I think it’s safe to say that 2020 really threw us through a loop. Not only did a worldwide pandemic happen but we all were forced to stay inside with ourselves for 3 months. Yikes. Some of us were forced to stay inside for three months with our partners. Double Yikes. And if you had kids? You’re a saint and deserve a medal. I could never.
But it didn’t stop there, right? If you followed all the rules and you listened to all of the tips and tricks then you, like me, are about to come up on almost 1 year of social distancing yourself from everything you know and love. No concerts, no parties, no backyard barbeques to see cousins from around the state. Instead many os us had to sit and look at the person we became because at the end of the long, dar days, sometimes all we had was ourselves.
That’s when my panic attacks started. They got so bad that it started to affect my relationship, it stared to affect how I did things. It made me fall out of love with reading, question my entire life purpose, wonder if I was good enough for just about anything. I spent many days and nights crying over…anything? Add onto that that I’m an empath who cries for others when bad things happen and you can imagine just how much crying I was doing in 2020.
So much more happened in 2020 though beyond self-discovery and crying because people couldn’t seem to stop being selfish. Black people were getting murdered in the street and I had to lay down some hard truths with my family. Women’s rights to their own bodies were on the line again. I had to double up on my vitamins and get as many masks as possible and start cutting people off for one reason or another and hope and pray I didn’t catch COVID because with my immune system my chances weren’t looking good. I gained 20 pounds which didn’t help my self-esteem.
You name it. It happened to me. So I, like many others, could not wait for 2020 to end and 2021 to come. It was going to a be fresh start, a new gateway to better days. We would still be wearing masks but we had a new President, we had vaccines and there was a shimmer of hope. Just a sliver.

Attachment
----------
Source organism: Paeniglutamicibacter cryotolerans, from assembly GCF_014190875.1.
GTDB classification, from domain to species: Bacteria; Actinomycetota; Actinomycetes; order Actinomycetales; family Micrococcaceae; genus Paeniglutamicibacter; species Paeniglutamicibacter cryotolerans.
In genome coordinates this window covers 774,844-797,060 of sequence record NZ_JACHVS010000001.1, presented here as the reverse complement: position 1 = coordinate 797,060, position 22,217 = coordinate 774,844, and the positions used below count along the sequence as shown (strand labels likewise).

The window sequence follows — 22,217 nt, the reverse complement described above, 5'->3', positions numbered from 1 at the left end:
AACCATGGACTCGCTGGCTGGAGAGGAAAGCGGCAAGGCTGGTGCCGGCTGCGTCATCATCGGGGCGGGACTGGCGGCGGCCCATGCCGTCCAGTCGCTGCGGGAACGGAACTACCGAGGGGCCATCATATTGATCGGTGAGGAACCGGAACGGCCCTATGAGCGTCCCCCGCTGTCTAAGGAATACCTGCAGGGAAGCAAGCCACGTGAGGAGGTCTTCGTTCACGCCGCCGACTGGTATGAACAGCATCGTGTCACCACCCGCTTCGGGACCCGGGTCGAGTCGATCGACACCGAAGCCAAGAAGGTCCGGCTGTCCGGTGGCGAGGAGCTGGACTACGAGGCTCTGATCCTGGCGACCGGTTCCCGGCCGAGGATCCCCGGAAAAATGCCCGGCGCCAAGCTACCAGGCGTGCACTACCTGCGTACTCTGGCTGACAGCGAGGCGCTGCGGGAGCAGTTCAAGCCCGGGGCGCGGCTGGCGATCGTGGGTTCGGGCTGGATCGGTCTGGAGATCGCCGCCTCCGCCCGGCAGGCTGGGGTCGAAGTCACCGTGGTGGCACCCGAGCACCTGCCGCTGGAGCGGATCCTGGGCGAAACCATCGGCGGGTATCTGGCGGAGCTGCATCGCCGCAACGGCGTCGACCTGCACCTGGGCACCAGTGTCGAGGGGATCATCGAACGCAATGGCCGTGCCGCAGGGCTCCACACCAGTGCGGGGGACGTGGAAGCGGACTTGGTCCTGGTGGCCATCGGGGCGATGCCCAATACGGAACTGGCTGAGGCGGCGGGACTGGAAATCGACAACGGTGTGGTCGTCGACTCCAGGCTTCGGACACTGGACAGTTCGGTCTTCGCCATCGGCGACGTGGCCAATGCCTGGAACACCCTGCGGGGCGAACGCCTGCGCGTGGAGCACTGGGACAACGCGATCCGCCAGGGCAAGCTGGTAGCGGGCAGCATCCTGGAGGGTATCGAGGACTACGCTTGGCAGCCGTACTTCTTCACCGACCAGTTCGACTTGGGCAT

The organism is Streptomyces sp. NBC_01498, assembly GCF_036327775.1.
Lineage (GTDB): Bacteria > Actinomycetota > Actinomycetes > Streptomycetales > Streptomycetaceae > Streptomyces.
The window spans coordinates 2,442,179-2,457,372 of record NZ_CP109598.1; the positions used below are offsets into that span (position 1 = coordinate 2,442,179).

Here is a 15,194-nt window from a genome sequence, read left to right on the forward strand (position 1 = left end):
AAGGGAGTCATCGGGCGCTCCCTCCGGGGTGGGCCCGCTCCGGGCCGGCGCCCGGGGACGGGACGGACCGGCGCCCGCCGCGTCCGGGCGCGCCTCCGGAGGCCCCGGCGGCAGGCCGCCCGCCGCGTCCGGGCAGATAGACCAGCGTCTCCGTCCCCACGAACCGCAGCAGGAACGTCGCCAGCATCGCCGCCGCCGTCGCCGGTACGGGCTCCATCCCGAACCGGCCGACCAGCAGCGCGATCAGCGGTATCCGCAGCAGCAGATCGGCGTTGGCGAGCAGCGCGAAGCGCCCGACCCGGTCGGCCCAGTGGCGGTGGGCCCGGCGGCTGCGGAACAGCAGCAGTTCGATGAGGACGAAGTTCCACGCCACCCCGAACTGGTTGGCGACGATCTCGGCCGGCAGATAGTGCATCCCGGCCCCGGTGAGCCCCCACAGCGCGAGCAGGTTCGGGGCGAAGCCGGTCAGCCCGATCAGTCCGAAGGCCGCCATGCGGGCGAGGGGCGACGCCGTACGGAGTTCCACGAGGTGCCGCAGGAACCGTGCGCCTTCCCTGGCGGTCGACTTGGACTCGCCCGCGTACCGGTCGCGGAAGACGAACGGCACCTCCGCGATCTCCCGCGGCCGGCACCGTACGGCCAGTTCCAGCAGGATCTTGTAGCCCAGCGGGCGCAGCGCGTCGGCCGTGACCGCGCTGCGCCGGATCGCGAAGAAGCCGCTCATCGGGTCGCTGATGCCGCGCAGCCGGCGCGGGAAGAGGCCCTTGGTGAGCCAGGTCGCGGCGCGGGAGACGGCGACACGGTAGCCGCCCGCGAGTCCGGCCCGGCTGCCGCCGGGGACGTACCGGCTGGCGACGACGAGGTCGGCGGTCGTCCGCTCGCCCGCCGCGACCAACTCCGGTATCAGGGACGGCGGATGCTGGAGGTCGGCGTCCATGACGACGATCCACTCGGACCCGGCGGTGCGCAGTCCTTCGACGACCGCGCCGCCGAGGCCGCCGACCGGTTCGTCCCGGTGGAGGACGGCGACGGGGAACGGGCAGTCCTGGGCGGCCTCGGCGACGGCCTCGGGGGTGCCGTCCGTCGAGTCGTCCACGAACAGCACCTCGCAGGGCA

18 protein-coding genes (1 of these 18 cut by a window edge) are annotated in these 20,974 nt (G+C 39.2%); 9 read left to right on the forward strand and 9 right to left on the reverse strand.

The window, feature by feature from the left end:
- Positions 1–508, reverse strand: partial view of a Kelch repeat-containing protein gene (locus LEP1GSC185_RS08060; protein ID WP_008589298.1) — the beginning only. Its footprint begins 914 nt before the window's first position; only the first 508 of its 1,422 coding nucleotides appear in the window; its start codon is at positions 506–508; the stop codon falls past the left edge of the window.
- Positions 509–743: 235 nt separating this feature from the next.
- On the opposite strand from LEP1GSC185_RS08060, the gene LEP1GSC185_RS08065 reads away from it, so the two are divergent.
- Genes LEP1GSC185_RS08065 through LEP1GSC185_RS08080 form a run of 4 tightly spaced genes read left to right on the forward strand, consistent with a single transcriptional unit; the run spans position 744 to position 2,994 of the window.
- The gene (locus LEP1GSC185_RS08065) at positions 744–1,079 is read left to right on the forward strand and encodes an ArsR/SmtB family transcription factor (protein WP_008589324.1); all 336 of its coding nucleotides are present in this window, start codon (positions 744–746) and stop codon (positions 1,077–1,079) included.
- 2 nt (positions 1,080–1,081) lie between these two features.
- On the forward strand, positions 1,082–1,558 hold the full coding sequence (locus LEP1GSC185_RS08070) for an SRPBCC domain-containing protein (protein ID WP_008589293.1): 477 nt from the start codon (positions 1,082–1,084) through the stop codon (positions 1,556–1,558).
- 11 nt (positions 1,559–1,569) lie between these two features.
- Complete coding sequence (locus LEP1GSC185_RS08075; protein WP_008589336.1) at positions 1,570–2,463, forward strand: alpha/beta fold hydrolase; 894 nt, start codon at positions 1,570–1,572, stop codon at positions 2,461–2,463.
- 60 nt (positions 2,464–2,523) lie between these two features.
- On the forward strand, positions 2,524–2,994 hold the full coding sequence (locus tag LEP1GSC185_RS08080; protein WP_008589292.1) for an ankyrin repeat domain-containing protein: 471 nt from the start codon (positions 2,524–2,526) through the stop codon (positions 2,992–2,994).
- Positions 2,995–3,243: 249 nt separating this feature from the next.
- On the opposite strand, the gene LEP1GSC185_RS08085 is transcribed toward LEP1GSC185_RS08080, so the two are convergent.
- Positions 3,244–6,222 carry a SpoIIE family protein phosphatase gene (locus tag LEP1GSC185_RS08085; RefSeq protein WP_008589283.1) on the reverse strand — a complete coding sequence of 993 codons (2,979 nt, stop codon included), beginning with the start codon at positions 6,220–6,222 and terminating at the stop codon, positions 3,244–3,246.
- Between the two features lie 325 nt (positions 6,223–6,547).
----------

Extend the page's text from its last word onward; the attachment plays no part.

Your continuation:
But to be honest, shit isn’t exactly working out like that. I think I want to do something completely different with my career. I still can’t find a job. I haven’t gotten back to working out like I used to. And I sat with my iced coffee this morning waiting for a 30 minute train to pass and realized that I hadn’t been giving myself any of the credit that I deserved.
I hadn’t come to term with the fact that I made it out of 2020 alive.
I was waking up everyday and able to grab an iced coffee and go to work. I had graduated with a masters degree in 4 1/2 years. I had made an impact on multiple communities. But most importantly, I was doing a damn good job at handling some really heavy shit.
Which brought to mind something that I’m starting to hear more often told to people my age: You are right on time. Whatever you’re doing, you are meant to be doing it. Which can seem kind of not helpful, especially if you’re focusing a lot on the future. But just for a second I would recommend that you take like 5 minutes, and realize how far you’ve come. You’ve made it to this point. And whatever issues or problems you’re having, you’re handling them, even it’s messy and unorganized and just doesn’t make any sense.
So reflect today, friends. Just for a second. And then you can jump back into the pool of despair if you feel like it. You do you, boo boo.
And if you want a little motivation to get your life on track, check out this amazing TED talk by Mel Robbins.
Drink water. Stay weird.